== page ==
UK manufacturing going strong

2 July 2006
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03 July 2006 | Rebecca Ellinor

The UK manufacturing sector had its strongest monthly performance for almost two years in June, the latest purchasing managers' index (PMI) has revealed.

The CIPS/RBS PMI, a composite indicator of sector conditions in which an index above 50 means growth - rose to 55.1, up on May's reading of 53.5, and its highest since July 2004. New business growth and increased output in the UK manufacturing economy led to a slight increase in employment for only the second time in the past 15 months. The employment index posted 50.8, with increased staffing levels attributed to rising workloads.

Although firms faced mounting cost pressures, this was partly offset by an improvement in their pricing power. June data pointed to the sharpest rate of increase in average purchase prices for almost 18 months. This was linked to rising metals prices, especially for aluminium and steel. The costs of chemicals, energy, paper, plastics and timber were also higher than in May. Some of these rises were passed on to clients in the form of higher charges.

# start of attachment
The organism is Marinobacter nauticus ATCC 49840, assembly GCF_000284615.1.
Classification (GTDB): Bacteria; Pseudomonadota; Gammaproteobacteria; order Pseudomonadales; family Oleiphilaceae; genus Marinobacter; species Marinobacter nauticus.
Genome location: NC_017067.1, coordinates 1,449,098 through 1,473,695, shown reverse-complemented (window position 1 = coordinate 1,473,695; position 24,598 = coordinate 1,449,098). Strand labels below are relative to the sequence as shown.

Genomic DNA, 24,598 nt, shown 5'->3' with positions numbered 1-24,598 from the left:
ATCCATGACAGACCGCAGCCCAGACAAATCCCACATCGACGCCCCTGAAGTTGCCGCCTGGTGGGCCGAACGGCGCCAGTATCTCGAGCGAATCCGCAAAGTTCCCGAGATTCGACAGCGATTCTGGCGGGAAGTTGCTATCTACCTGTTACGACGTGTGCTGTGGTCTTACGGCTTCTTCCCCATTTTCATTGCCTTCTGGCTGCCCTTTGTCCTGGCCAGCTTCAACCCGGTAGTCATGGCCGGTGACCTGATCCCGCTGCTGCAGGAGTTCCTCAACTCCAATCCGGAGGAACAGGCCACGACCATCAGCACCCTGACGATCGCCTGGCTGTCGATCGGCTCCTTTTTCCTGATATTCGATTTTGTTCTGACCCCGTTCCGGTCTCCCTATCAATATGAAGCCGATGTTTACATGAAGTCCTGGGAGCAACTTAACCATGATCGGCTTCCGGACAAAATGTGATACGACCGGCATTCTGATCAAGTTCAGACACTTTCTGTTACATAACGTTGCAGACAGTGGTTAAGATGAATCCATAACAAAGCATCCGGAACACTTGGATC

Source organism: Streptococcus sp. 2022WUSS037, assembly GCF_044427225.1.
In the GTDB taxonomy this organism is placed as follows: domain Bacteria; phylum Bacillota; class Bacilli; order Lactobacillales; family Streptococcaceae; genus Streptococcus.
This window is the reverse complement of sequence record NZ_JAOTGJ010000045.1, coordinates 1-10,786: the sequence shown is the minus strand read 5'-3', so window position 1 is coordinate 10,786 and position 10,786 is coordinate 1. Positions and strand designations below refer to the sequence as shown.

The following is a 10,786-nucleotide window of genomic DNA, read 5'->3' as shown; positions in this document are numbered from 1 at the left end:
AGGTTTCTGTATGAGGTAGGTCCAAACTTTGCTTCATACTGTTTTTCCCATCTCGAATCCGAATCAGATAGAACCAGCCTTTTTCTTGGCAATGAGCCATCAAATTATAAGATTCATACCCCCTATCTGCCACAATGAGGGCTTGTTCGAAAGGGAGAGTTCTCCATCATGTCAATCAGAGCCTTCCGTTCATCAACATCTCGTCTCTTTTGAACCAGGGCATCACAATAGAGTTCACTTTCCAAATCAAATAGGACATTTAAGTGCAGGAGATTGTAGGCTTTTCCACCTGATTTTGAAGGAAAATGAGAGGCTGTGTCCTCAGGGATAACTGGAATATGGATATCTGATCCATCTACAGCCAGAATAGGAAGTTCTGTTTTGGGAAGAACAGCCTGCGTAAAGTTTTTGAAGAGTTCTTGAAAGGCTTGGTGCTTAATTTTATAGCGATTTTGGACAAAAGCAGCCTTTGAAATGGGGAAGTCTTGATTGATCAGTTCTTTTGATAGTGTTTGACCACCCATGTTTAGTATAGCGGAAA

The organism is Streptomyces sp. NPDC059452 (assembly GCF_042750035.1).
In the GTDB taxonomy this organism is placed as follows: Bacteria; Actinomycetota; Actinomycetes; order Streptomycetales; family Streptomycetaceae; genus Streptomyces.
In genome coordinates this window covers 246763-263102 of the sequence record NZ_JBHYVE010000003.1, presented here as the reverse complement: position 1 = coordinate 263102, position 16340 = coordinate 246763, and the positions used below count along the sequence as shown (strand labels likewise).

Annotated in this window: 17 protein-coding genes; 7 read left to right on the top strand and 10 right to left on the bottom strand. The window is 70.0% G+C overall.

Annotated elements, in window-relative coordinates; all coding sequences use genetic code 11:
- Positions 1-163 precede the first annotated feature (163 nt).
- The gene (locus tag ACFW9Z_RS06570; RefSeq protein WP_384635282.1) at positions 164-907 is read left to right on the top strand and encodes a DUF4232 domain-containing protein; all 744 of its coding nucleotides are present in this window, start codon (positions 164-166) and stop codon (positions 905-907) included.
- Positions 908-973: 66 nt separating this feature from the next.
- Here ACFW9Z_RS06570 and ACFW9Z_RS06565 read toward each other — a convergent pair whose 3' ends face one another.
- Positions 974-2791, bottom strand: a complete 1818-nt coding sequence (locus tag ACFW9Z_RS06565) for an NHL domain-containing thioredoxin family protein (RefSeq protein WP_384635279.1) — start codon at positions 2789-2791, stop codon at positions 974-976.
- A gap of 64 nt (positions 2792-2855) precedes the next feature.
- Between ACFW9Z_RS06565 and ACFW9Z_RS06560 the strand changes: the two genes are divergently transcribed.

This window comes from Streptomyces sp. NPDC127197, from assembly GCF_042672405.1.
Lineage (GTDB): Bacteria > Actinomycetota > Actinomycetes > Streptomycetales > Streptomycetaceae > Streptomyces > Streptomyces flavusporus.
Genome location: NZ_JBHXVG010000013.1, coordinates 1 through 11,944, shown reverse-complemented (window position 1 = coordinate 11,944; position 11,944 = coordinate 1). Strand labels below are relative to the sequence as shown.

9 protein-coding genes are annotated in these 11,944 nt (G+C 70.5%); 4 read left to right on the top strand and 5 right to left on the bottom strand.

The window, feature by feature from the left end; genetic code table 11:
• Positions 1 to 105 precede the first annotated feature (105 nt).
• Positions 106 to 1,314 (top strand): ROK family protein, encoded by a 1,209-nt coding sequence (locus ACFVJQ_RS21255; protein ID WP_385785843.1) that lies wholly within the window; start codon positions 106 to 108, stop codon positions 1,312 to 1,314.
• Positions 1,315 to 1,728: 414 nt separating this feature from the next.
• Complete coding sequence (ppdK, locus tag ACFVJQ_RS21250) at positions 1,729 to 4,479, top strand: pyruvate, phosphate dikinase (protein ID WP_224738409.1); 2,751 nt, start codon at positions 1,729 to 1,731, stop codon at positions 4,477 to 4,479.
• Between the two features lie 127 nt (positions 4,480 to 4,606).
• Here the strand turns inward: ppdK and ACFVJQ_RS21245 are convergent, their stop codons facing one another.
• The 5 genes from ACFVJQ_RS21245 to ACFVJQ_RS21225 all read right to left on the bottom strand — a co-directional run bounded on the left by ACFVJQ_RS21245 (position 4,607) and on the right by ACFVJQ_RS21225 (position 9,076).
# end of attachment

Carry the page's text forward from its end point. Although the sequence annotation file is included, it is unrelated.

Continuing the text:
New orders rose at their strongest pace in almost two years with more demand from both domestic and export clients. Companies reported benefits from stronger economic conditions in the eurozone, which led to growth of new orders from Germany, France, Italy and Spain. The new orders index posted a reading of 57.7.

Coverage of previous months' PMI reports is available at


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